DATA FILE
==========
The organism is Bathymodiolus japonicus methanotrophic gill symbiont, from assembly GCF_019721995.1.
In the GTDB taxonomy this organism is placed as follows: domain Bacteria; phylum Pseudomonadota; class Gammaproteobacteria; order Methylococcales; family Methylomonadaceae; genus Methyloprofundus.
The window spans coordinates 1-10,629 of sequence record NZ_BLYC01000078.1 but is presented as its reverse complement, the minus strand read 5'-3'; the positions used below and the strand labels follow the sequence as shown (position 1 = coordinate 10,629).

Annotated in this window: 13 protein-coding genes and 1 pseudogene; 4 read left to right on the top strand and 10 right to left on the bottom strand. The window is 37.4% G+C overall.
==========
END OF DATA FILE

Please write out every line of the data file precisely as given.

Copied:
The organism is Bathymodiolus japonicus methanotrophic gill symbiont, from assembly GCF_019721995.1.
In the GTDB taxonomy this organism is placed as follows: domain Bacteria; phylum Pseudomonadota; class Gammaproteobacteria; order Methylococcales; family Methylomonadaceae; genus Methyloprofundus.
The window spans coordinates 1-10,629 of sequence record NZ_BLYC01000078.1 but is presented as its reverse complement, the minus strand read 5'-3'; the positions used below and the strand labels follow the sequence as shown (position 1 = coordinate 10,629).

Annotated in this window: 13 protein-coding genes and 1 pseudogene; 4 read left to right on the top strand and 10 right to left on the bottom strand. The window is 37.4% G+C overall.